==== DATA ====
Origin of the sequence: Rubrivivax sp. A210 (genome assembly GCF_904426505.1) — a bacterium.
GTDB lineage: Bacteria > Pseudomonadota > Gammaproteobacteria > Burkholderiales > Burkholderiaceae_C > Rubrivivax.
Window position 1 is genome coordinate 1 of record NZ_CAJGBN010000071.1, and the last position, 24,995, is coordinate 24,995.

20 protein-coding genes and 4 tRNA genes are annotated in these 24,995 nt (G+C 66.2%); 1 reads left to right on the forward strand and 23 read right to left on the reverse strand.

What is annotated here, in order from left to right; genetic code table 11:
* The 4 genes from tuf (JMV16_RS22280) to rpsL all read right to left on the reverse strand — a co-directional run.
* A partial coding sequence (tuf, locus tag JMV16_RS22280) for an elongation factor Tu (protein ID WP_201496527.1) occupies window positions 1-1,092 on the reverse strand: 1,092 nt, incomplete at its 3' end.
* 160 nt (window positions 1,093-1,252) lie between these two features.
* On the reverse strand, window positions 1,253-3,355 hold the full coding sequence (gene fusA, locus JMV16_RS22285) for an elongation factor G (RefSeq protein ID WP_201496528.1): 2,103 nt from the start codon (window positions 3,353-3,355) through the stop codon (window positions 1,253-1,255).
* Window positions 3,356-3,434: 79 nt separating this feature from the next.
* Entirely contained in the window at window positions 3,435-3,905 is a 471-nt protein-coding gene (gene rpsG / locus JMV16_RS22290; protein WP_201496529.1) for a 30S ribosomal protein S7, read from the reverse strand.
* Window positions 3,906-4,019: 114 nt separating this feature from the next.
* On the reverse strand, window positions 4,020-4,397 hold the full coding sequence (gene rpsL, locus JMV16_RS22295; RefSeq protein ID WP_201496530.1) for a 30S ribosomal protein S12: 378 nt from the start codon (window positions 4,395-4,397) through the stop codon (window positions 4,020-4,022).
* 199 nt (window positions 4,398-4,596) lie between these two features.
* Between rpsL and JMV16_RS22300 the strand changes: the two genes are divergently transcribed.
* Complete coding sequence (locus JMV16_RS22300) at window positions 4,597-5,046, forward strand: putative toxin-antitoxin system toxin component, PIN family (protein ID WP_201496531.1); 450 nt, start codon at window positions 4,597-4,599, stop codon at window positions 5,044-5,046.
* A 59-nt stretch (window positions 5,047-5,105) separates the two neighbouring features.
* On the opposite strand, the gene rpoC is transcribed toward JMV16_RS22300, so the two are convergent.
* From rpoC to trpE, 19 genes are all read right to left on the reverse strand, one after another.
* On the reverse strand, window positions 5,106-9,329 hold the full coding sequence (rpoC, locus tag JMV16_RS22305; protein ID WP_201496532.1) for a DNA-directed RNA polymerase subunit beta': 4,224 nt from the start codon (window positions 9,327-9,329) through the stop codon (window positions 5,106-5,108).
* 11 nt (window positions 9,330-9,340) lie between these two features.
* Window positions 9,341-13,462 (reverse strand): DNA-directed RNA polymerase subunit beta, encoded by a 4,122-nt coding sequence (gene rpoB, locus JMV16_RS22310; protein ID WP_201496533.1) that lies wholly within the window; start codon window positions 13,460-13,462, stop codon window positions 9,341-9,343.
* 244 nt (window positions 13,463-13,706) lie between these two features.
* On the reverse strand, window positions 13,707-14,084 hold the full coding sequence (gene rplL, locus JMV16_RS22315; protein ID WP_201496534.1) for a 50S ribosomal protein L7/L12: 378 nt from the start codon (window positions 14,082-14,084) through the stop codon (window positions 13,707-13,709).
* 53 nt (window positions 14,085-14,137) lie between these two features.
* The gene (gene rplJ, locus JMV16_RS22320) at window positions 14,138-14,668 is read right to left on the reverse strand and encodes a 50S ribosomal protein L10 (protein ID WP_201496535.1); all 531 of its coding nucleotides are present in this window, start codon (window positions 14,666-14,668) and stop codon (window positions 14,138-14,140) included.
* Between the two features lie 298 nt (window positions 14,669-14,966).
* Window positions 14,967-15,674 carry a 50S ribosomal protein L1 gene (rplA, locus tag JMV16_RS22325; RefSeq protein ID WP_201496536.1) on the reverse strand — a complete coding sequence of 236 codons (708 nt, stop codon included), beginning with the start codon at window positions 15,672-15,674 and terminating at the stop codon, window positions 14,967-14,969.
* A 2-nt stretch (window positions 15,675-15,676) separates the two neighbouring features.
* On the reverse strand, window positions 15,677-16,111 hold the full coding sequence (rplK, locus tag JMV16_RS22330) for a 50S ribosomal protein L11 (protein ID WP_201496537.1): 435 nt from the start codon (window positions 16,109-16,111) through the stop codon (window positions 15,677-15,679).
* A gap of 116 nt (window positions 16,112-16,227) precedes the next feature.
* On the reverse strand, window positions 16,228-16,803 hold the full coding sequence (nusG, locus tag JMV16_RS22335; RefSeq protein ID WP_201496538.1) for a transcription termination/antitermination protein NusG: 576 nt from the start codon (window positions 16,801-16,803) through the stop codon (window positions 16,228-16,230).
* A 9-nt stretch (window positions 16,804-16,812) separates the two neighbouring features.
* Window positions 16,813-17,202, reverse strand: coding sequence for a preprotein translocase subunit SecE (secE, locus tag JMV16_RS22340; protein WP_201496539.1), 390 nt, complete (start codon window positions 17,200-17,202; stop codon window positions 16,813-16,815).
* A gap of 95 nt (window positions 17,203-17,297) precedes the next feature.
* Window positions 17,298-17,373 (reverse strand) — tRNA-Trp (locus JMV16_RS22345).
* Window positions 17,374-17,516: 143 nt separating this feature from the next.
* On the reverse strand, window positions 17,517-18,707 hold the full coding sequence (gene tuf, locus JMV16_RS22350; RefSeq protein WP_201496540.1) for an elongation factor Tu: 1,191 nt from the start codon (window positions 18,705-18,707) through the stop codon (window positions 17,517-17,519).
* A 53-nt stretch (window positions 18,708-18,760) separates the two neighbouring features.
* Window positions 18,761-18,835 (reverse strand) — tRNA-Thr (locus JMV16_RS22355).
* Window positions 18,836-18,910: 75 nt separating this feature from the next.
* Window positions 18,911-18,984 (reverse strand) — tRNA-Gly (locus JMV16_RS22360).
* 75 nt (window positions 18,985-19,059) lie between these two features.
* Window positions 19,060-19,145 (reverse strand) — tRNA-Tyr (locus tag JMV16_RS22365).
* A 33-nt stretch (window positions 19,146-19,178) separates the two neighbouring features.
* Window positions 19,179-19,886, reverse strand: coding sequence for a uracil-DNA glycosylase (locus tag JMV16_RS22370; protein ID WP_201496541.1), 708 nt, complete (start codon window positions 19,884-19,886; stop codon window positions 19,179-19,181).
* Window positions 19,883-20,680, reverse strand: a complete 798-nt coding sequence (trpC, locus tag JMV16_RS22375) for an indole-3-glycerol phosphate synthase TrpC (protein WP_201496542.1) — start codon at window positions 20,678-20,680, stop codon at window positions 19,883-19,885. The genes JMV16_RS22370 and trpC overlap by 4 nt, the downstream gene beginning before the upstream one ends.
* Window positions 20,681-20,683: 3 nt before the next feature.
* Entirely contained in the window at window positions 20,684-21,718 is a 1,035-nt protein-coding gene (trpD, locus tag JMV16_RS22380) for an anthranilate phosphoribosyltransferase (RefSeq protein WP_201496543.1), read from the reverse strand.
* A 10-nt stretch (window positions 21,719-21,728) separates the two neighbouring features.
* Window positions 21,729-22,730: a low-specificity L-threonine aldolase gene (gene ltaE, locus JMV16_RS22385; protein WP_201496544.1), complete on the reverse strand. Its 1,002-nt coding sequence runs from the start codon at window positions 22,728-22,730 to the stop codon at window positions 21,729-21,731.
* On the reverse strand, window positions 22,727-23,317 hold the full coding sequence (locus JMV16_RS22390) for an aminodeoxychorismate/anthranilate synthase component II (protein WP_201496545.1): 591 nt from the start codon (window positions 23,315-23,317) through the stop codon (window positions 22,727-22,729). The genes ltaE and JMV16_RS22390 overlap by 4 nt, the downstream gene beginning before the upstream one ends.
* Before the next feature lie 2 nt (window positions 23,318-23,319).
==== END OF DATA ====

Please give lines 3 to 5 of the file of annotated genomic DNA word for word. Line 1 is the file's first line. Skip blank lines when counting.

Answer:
Window position 1 is genome coordinate 1 of record NZ_CAJGBN010000071.1, and the last position, 24,995, is coordinate 24,995.

20 protein-coding genes and 4 tRNA genes are annotated in these 24,995 nt (G+C 66.2%); 1 reads left to right on the forward strand and 23 read right to left on the reverse strand.

What is annotated here, in order from left to right; genetic code table 11: